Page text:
The secrets of a winning sales presentation: A lesson from the Shark Tank

Shark Tank

“Sales presentation”…

The phrase sounds a bit boring, sort of like something that you’d be assigned to create for a class in school.

Let me assure you it’s not.

Few things will be more important to your financial success than your ability to craft and present winning sales presentations.

What is a “sales presentation?”

It could be a sales letter. It could be an on-stage pitch. It could be a presentation to potential investors…or prospective employees…or joint venture partners…or clients.

It could be something as “simple” as a business/social meal to demonstrate what kind of a person you are.

The entrepreneur who is on track is making some form of a sales presentation ALL THE TIME.

The variations are endless – but the principles are always the same.

What follows is the most successful sales presentation ever delivered on my second favorite business TV show “The Shark Tank” (My favorite show is Marcus Lemonis’ The Profit.)

Watch and then afterwards I’ll break it down for you.

(Update: I just learned that if you’re not in the US (or appear to be), the copyright owner won’t permit streaming of this video. Read the principles below anyway. They’re still important. If you are in the US…be patient. This video is streaming from the technically clueless folks at ABC. It may take a while.)

Seven rules for creating winning sales presentations – and a bonus:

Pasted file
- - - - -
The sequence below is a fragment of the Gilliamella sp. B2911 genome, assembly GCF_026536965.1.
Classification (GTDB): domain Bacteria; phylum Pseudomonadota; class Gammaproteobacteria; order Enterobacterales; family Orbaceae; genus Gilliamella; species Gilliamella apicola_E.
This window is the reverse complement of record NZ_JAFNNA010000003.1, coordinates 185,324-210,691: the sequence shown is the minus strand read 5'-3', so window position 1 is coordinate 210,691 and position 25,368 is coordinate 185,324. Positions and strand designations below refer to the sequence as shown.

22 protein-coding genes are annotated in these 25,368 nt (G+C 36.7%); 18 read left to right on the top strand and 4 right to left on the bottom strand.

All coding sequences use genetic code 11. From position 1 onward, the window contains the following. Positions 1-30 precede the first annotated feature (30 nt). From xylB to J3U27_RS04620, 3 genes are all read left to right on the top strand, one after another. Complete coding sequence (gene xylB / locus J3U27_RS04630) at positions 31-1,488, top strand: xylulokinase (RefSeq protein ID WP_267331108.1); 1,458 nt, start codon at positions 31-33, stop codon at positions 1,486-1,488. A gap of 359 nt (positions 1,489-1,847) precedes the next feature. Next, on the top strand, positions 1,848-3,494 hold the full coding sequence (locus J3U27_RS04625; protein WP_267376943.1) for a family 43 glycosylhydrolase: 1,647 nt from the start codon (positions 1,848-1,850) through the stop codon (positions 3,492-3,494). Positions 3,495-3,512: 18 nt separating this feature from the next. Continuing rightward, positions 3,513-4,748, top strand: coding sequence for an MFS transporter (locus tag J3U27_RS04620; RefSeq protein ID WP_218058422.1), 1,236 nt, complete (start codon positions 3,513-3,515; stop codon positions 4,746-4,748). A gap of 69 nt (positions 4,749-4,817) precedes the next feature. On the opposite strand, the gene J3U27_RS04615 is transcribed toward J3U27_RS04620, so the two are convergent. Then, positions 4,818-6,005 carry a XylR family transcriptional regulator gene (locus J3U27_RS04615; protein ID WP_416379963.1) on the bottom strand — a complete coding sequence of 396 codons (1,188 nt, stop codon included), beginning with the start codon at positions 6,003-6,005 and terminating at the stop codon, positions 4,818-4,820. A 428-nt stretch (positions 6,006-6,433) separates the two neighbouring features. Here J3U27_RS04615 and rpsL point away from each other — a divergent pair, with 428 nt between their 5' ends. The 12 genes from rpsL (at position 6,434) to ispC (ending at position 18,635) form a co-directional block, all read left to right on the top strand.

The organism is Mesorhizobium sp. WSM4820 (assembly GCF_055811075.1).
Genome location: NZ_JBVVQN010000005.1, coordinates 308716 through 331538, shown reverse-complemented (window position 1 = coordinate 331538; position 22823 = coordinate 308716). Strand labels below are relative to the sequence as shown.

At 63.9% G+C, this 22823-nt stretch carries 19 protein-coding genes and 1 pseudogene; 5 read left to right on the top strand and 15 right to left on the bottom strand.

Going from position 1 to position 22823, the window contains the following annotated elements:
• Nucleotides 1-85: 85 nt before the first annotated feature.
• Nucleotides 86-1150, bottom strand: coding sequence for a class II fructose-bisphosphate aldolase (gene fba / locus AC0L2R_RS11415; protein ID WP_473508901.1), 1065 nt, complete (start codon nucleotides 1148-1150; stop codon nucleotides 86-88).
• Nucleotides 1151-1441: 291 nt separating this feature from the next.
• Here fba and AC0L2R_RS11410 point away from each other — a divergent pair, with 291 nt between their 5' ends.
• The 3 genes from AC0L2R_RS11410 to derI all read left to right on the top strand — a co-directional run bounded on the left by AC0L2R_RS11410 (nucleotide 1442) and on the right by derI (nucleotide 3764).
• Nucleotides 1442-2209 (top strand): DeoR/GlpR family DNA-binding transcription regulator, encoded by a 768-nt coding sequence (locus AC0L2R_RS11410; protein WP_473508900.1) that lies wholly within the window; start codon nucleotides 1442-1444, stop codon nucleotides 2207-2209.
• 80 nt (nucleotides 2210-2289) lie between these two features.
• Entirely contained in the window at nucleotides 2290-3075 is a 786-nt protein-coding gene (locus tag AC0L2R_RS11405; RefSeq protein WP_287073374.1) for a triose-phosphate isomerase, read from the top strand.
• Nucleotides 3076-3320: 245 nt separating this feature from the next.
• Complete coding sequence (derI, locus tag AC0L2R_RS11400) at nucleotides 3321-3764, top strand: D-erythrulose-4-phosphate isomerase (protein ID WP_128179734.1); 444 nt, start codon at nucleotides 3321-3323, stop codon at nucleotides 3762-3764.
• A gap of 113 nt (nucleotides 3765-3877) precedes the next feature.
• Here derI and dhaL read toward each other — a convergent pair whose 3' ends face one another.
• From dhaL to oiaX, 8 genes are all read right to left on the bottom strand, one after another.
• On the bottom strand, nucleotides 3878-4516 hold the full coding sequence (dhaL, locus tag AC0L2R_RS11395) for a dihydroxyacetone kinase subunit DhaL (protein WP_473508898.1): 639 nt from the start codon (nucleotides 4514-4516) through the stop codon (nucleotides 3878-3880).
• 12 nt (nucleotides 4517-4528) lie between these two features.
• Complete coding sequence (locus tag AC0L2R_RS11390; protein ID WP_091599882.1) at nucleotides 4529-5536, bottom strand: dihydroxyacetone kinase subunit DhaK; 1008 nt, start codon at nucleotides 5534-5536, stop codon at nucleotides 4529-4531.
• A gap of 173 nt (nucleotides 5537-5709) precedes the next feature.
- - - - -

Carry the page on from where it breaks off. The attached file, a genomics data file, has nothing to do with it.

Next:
1. Have something worth selling! If it’s not, go back to the drawing board and make your product or service or deal better.

Good products do not sell themselves, but they’re a whole lot easier to sell than mediocre ones.

2. Know the value of your product. Not its dollar value necessarily but ALL the things that make it unique, worthwhile, practical and relevant.

This may sound easy, but I can tell you from decades of experience that not one 1 out of 100 (and it could be as high as 1,000) business owners have thought out all the ways their offerings are valuable to others.

3. Give your listeners a clear overview of what you’re there to talk about.

4. Be thorough.

Even though this presentation is brief – it clocked in at one minute flat – count how many product features it shared. (I did: six in 60 seconds, or one every 10 seconds.)

5. When you can, DEMONSTRATE.

The great “Top Gun” copywriter of the last 40 years Gary Bencivenga says that nothing – not even great sales copy – beats a good demonstration, and he’s right.

Notice that the presenter didn’t just say that the material he used was strong. He stood on it.

6. After you’ve made your case, sum it up powerfully.

What’s the Big Win the listener will get by taking the course of action you’re proposing?

Is there one. There should be. If there’s no Big Win, what’s the point?

7. State the next step clearly. What do you want the listener to DO?

Here’s the bonus tip:

Deliver on your promises – and then some.

That’s the most powerful sales presentation of all and will set you up for a lifetime of additional business.

– Ken McCarthy

P.S. For over 25 years I’ve been sharing the simple but powerful things that matter in business with my clients.

If you’d like direction for your business that will work today, tomorrow and twenty years from now, visit us at the System Club.

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